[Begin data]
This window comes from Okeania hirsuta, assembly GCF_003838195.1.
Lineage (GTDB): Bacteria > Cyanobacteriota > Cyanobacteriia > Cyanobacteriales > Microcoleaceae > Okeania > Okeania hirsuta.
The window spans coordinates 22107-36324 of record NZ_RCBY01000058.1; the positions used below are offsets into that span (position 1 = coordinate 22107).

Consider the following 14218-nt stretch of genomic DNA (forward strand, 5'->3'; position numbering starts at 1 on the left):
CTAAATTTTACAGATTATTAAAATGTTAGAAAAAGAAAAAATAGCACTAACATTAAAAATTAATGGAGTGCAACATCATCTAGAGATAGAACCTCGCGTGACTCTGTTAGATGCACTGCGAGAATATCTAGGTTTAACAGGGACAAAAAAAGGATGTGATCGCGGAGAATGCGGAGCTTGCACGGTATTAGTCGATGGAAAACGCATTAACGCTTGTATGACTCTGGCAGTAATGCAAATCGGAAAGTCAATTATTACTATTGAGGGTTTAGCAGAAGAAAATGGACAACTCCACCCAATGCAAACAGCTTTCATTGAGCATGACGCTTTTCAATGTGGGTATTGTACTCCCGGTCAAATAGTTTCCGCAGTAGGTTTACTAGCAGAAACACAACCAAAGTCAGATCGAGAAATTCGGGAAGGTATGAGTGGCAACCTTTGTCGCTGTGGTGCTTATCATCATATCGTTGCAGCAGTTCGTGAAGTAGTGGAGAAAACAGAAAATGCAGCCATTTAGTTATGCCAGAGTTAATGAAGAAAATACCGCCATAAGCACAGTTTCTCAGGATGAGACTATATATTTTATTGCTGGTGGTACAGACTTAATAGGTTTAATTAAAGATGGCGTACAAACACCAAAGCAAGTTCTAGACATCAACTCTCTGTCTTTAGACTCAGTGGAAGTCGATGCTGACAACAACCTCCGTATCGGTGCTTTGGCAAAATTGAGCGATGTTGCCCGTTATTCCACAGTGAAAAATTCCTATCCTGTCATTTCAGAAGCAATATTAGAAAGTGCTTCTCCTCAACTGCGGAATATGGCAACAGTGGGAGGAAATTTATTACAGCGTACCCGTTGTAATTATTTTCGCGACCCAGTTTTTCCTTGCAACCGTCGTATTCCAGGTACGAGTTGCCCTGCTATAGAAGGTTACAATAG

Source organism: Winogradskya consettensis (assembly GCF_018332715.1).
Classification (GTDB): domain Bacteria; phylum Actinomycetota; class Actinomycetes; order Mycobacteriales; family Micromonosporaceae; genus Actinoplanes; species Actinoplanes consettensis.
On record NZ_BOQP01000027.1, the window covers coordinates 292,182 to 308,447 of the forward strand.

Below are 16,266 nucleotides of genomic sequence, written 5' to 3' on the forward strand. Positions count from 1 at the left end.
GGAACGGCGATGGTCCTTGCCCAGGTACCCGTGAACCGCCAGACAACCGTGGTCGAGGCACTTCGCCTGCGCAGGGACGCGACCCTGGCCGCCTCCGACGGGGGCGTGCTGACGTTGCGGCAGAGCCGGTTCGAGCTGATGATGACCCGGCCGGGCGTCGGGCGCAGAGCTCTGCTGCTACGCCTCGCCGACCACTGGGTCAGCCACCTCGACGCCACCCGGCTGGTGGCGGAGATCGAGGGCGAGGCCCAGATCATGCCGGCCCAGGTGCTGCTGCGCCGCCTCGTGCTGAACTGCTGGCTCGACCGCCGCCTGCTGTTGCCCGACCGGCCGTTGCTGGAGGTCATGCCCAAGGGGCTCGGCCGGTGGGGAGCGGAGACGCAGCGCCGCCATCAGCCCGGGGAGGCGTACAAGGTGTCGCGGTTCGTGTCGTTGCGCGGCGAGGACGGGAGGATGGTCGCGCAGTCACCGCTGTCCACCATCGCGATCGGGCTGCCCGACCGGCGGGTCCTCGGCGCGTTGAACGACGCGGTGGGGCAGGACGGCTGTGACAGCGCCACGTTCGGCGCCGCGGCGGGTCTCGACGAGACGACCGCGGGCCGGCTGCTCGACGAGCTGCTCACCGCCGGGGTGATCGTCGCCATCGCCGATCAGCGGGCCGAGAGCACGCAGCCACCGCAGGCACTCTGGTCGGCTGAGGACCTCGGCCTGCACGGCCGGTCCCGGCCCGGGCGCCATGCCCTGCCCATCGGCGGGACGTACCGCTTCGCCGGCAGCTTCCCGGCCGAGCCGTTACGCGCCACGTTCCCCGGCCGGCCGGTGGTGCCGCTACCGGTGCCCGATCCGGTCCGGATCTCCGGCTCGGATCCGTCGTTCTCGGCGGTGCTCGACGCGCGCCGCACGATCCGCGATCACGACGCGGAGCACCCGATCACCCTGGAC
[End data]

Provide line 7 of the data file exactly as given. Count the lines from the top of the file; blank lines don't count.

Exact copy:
Classification (GTDB): domain Bacteria; phylum Actinomycetota; class Actinomycetes; order Mycobacteriales; family Micromonosporaceae; genus Actinoplanes; species Actinoplanes consettensis.